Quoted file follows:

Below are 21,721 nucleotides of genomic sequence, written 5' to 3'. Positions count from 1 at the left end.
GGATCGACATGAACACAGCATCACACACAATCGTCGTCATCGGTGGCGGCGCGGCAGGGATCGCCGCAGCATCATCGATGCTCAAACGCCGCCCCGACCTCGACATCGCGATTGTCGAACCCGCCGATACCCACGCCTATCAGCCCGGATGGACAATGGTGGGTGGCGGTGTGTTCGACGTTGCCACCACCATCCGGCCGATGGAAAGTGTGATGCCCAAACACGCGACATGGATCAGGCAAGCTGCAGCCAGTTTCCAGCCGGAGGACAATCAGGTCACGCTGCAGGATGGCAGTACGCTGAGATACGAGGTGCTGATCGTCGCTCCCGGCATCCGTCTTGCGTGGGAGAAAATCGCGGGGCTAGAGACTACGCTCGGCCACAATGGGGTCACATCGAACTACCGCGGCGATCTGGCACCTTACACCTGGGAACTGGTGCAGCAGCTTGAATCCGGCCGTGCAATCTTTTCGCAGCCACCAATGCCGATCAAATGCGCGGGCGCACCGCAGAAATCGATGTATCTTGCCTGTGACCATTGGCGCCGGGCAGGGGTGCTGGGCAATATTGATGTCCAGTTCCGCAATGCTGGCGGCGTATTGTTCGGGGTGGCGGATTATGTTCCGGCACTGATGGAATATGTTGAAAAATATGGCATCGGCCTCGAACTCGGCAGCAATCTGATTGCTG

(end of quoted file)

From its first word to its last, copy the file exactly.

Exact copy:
Below are 21,721 nucleotides of genomic sequence, written 5' to 3'. Positions count from 1 at the left end.
GGATCGACATGAACACAGCATCACACACAATCGTCGTCATCGGTGGCGGCGCGGCAGGGATCGCCGCAGCATCATCGATGCTCAAACGCCGCCCCGACCTCGACATCGCGATTGTCGAACCCGCCGATACCCACGCCTATCAGCCCGGATGGACAATGGTGGGTGGCGGTGTGTTCGACGTTGCCACCACCATCCGGCCGATGGAAAGTGTGATGCCCAAACACGCGACATGGATCAGGCAAGCTGCAGCCAGTTTCCAGCCGGAGGACAATCAGGTCACGCTGCAGGATGGCAGTACGCTGAGATACGAGGTGCTGATCGTCGCTCCCGGCATCCGTCTTGCGTGGGAGAAAATCGCGGGGCTAGAGACTACGCTCGGCCACAATGGGGTCACATCGAACTACCGCGGCGATCTGGCACCTTACACCTGGGAACTGGTGCAGCAGCTTGAATCCGGCCGTGCAATCTTTTCGCAGCCACCAATGCCGATCAAATGCGCGGGCGCACCGCAGAAATCGATGTATCTTGCCTGTGACCATTGGCGCCGGGCAGGGGTGCTGGGCAATATTGATGTCCAGTTCCGCAATGCTGGCGGCGTATTGTTCGGGGTGGCGGATTATGTTCCGGCACTGATGGAATATGTTGAAAAATATGGCATCGGCCTCGAACTCGGCAGCAATCTGATTGCTG